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Stress Awareness Month Helps Diagnose Serious Conditions
Knowing when stress is a manifestation of a medical condition is key
By: The Institute for Advanced Medical Research
Today Americans are sleeping less than they should, self-medicating their exhaustion with multiple lattes and scheduling every minute of the day. As a result, most people find themselves accepting stress as a normal state of health.
According to the National Institute of Health (NIH), stress is defined as the brain's response to any demand. Many things can trigger this response, including change, physical ailments or mental health issues. Stress, in flight or fight situations, can protect and keep us safe. However with chronic stress, those same nerve chemicals that are life-saving in short bursts can suppress functions that aren't needed for immediate survival. If the stress response continues for an extended period of time, the body starts to have an adverse reaction.
Chronic stress can also be a manifestation of underlying medical conditions. Depression and anxiety can frequently be dismissed, as Americans continue to accept a chronic state of pressure. Chronic pain conditions such as fibromyalgia can also produce mental strain. Those with dementias and Alzheimer’s disease find themselves with elevated levels of stress as they struggle with their condition.
Addressing these medical issues can not only improve an individual’s quality of life through improving their daily functioning, it can remove the resultant stress. Getting an appropriate diagnosis from a physician is the first step in achieving better health.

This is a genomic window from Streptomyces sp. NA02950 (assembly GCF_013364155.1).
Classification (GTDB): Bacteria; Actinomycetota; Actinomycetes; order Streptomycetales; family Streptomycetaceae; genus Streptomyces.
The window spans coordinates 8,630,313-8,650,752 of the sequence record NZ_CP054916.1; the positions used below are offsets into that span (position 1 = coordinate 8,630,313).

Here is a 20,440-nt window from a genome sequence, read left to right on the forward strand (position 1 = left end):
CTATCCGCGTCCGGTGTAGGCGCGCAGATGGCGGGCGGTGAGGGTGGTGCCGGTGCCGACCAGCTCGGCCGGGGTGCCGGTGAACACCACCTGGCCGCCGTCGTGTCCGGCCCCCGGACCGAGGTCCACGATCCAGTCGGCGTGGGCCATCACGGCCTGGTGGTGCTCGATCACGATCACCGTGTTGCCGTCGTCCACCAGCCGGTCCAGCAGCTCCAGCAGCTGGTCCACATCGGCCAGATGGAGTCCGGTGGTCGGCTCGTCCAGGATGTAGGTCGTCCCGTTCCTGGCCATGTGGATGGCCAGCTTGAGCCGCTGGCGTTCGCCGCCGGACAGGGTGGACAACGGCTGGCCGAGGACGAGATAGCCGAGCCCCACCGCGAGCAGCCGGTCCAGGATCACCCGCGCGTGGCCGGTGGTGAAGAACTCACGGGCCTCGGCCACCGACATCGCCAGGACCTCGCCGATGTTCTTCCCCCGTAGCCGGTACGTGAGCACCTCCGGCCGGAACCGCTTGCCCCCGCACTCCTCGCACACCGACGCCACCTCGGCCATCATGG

The Institute for Advanced Medical Research focuses on researching new treatment options for those whose medical diagnoses such as anxiety, depression, fibromyalgia and Alzheimer’s disease interferes with everyday living. “Most Americans have simply accepted that chronic stress and its physical symptoms are a part of life. This makes it more difficult for them to seek treatment for more serious, underlying medical conditions. We are working diligently to bring about both awareness the community and new neuropsychopharmacology options that offer better results with fewer side effects to those who need help,” said Angelo Sambunaris, M.D., (http://www.iamresearch.org/
To learn more and see if you qualify for an anxiety research study, contact the Institute at 770-817-9200.
About the Institute for Advanced Medical Research
The Institute for Advanced Medical Research empowers individuals struggling with neuropsychological conditions to actively participate in their treatment. By educating and informing patients and their families, the team offers them a renewed sense of purpose. Rather than simply being victims of a disease, study participants become health care heroes, creating a personal legacy of advancing medical science.
Adhering to the highest standards of quality and strict ethical principles of medical research, the Institute employs a patient-centered approach that balances a commitment to safety with highly personalized care. Since 1998, the Institute has helped more than 3,000 individuals improve their quality of life while ensuring that millions more can benefit from access to innovative medical treatments. For more information, visit the Institute for Advanced Medical Research (http://www.iamresearch.org/